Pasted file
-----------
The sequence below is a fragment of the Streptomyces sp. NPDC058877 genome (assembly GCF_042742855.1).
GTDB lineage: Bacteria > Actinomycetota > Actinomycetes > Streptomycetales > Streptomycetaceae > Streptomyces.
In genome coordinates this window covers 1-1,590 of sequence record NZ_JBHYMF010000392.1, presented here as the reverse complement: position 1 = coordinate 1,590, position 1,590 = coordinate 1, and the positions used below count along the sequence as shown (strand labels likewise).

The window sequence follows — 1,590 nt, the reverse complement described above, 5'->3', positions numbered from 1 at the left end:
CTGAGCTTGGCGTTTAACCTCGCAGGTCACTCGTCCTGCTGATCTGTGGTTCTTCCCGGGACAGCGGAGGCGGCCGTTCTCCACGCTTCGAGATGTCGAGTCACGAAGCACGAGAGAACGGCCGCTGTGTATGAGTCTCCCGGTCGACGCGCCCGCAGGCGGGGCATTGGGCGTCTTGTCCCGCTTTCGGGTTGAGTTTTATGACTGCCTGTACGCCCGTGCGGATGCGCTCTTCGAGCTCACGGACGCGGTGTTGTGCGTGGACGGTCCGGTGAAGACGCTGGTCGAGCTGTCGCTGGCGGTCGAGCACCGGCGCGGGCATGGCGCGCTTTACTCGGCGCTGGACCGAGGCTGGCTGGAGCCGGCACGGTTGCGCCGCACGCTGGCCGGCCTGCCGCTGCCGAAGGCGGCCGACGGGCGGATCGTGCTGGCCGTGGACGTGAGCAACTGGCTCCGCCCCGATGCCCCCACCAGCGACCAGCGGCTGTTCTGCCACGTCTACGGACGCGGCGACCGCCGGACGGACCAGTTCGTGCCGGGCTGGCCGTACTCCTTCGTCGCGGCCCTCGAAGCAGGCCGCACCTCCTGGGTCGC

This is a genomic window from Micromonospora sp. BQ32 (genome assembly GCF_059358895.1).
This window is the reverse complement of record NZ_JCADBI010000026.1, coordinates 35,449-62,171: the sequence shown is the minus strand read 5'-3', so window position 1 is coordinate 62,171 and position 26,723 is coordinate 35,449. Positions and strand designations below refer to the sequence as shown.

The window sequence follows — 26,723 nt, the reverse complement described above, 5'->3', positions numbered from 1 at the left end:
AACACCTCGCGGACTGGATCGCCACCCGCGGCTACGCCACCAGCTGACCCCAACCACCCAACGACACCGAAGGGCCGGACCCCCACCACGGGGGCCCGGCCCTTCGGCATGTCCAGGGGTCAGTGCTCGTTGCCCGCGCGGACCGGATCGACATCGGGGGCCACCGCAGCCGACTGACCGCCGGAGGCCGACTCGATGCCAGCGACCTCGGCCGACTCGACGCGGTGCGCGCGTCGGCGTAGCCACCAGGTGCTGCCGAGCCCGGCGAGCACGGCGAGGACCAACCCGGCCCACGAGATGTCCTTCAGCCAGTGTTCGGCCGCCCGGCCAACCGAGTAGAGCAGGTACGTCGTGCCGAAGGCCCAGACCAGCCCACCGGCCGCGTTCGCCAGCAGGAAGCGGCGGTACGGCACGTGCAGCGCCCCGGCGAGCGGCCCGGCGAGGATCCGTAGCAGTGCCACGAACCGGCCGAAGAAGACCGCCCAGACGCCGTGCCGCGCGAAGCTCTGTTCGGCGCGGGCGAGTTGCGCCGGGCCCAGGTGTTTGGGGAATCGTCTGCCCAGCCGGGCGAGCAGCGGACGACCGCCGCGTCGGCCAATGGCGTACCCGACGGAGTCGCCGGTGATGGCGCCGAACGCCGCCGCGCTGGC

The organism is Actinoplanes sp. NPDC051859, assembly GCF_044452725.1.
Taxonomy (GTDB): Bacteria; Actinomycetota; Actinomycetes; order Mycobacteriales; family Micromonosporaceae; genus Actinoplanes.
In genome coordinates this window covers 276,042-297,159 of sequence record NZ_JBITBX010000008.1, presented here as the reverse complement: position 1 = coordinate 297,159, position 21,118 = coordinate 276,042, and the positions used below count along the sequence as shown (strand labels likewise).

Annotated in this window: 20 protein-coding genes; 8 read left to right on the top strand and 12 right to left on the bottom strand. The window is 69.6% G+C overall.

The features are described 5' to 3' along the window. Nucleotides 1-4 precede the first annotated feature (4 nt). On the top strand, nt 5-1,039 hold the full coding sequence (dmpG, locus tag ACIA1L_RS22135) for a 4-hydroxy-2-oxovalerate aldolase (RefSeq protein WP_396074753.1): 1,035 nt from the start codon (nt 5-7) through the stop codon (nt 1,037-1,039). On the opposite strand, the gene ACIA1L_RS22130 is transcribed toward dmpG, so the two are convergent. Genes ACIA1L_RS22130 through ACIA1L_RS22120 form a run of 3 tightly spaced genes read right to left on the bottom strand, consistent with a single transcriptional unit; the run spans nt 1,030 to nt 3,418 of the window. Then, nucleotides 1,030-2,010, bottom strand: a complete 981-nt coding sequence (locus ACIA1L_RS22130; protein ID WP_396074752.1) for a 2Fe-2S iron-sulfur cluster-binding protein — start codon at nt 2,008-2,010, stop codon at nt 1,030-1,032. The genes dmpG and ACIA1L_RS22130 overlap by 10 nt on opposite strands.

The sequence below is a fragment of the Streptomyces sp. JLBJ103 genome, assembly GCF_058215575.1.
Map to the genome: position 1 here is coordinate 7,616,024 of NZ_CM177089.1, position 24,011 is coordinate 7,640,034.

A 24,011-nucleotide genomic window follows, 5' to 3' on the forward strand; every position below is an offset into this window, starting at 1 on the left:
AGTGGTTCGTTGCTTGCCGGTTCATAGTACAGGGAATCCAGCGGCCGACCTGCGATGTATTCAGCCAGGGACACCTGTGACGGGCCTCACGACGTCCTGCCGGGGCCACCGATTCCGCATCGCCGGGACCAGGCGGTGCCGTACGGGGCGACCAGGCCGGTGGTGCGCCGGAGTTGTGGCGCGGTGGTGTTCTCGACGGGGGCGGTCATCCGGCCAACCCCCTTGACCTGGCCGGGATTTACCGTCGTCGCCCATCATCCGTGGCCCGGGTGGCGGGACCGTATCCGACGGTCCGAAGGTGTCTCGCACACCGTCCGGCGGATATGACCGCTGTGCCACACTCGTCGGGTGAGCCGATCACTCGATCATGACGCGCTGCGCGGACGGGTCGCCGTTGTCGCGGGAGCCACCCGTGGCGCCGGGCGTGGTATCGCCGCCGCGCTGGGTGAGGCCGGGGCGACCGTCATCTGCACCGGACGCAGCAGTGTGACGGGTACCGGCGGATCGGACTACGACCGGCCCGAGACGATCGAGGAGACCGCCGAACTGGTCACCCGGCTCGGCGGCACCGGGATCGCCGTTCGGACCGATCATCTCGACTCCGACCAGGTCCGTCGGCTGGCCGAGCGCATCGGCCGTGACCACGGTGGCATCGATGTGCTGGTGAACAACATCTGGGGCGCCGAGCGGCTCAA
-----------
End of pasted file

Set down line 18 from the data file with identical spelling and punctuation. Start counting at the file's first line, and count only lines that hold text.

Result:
AGTGGTTCGTTGCTTGCCGGTTCATAGTACAGGGAATCCAGCGGCCGACCTGCGATGTATTCAGCCAGGGACACCTGTGACGGGCCTCACGACGTCCTGCCGGGGCCACCGATTCCGCATCGCCGGGACCAGGCGGTGCCGTACGGGGCGACCAGGCCGGTGGTGCGCCGGAGTTGTGGCGCGGTGGTGTTCTCGACGGGGGCGGTCATCCGGCCAACCCCCTTGACCTGGCCGGGATTTACCGTCGTCGCCCATCATCCGTGGCCCGGGTGGCGGGACCGTATCCGACGGTCCGAAGGTGTCTCGCACACCGTCCGGCGGATATGACCGCTGTGCCACACTCGTCGGGTGAGCCGATCACTCGATCATGACGCGCTGCGCGGACGGGTCGCCGTTGTCGCGGGAGCCACCCGTGGCGCCGGGCGTGGTATCGCCGCCGCGCTGGGTGAGGCCGGGGCGACCGTCATCTGCACCGGACGCAGCAGTGTGACGGGTACCGGCGGATCGGACTACGACCGGCCCGAGACGATCGAGGAGACCGCCGAACTGGTCACCCGGCTCGGCGGCACCGGGATCGCCGTTCGGACCGATCATCTCGACTCCGACCAGGTCCGTCGGCTGGCCGAGCGCATCGGCCGTGACCACGGTGGCATCGATGTGCTGGTGAACAACATCTGGGGCGCCGAGCGGCTCAA